A changed mind who wants to change minds: Duong Thu Huong
In today's NY Times (registration only, of course) there is a book review featuring a Vietnamese novelist who is new to me, Duong Thu Huong .
Huong, 58, is an excellent example of a changed mind, not to mention a courage and outspokenness that reminds me quite a bit of Oriana Fallaci:
In 1994, through the intervention of Danielle Mitterrand, France's first lady at that time, Ms. Huong was allowed to come to France to receive an award. She was offered political asylum. "I said, 'Thank you, but in my country fear crushes everything, brave soldiers have become cowardly civilians,' " she recalled. " 'That's why I have to return. I return to do one thing: to spit in the face of the regime.' "
Here's a summary of Ms. Huong's activities:
Her sins, it seems, are many. Her novels dissecting life under one of the last Communist regimes are published and well received in the West. She is a former Communist Party member who was expelled as a traitor. And above all, she is a dissident - a "dissident whore," one party leader said - who refused to be silenced even after spending eight months in prison in 1991...her priority is to denounce the Hanoi government as irremediably corrupt and abusive...
"It is my mission to do so on behalf of those who have died under this shameful regime," she said, speaking fluent but heavily accented French. "Because I have a small reputation abroad, I have to say these things. I have to empty what is inside me to feel my conscience is clear. The people have lost the power to react, to reflect, to think. Perhaps I will give people courage."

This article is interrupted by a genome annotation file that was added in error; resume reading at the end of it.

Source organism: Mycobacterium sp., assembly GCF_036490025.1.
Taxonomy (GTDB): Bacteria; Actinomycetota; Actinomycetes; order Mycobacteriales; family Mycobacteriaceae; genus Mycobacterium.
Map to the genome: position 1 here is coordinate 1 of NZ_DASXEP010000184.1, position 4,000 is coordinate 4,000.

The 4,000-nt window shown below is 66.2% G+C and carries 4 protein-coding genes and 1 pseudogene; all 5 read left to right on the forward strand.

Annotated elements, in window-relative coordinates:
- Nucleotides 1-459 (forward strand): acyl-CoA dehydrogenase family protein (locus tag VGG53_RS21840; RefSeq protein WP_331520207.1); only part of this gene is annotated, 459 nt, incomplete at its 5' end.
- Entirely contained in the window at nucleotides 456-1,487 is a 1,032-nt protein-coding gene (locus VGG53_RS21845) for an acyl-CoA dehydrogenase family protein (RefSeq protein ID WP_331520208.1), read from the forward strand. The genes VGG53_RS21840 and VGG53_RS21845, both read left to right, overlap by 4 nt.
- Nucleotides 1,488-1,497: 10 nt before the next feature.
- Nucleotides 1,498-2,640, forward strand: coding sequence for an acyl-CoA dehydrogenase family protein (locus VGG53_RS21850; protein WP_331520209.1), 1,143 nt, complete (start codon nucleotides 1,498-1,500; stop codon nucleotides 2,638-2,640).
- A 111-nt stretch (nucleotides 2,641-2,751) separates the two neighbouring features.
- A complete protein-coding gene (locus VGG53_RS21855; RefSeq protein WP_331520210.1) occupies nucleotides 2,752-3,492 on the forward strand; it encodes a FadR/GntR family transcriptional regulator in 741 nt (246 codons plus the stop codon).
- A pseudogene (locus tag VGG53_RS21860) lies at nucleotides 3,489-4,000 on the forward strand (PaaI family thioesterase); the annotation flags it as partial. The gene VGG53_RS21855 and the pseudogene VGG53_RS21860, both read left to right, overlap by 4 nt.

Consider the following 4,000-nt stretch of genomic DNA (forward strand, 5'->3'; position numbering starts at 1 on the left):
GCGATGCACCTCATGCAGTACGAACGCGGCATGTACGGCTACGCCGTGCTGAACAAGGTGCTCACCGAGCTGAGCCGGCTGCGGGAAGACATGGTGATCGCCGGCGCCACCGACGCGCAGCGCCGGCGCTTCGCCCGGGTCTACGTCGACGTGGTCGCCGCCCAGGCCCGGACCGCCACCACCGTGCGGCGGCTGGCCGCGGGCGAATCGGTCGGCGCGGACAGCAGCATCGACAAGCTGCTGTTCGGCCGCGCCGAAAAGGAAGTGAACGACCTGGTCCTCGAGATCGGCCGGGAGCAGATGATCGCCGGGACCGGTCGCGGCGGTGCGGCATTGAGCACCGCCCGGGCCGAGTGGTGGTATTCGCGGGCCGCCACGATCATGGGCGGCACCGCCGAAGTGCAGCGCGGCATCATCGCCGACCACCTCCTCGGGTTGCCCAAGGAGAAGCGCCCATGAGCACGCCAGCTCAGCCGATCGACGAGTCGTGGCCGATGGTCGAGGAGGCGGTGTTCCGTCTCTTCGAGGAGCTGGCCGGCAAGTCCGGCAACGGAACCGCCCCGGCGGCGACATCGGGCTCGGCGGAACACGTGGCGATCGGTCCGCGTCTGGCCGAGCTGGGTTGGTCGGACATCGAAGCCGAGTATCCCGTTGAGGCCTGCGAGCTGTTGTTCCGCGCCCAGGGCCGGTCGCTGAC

It's the changed-mind aspect of her story that especially interests me. Huong was born in North Vietnam and indoctrinated as a child in the party line. She became an actress during the late 60s, and went to entertain the troops:
"I joined a group of young artists performing for the troops and victims of the war. The slogan was: 'Our songs are louder than the bombing.' We would silence the screams with songs."
But even then, she recalled, she noticed that party members enjoyed special privileges. A bigger shock followed when South Vietnamese prisoners arrived in her zone. "I discovered the truth that we were also fighting Vietnamese," she said. "Yes, we were being bombed all the time by the Americans, but they were high in the sky and I never saw them. I only saw Vietnamese."
She kept her thoughts to herself, as she did after the war when she met up with relatives in Ho Chi Minh City (as Saigon was renamed) and realized that the defeated were better off than the victors.
Ms. Huong later was privy to some revisionist history on the part of the North Vietnamese, which fed her disillusionment:
One freelance job proved to be another eye-opener. Working for a group of army generals, she ghost wrote a history of the Vietnam War. "The generals would discuss among themselves how to correct my text to suit their interests," she said. "They wanted to increase the number of Vietnamese who died to show that no sacrifice was too great for the people."
After one of her novels was published in the 80s and became a source of some controversy for the Party:
"The party's general secretary, Nguyen Van Linh, offered me a house of the kind reserved for ministers if I would remain silent," she said. "I told him, 'I fight for democracy, I place myself on the side of the people and would never agree to be like a minister.' My principle is that you can lose everything, even your life, but never your honor."
That last sentence is the key to the attitude that propels people such as Huong (and Fallaci, by the way) to take the risks they do. When faced with experiences and personal observations that contradicted her early indoctrination, she chose to jettison the belief system in which she had been raised, and to fight it with all her considerable powers of expression. Her sense of personal honor required such a course of action.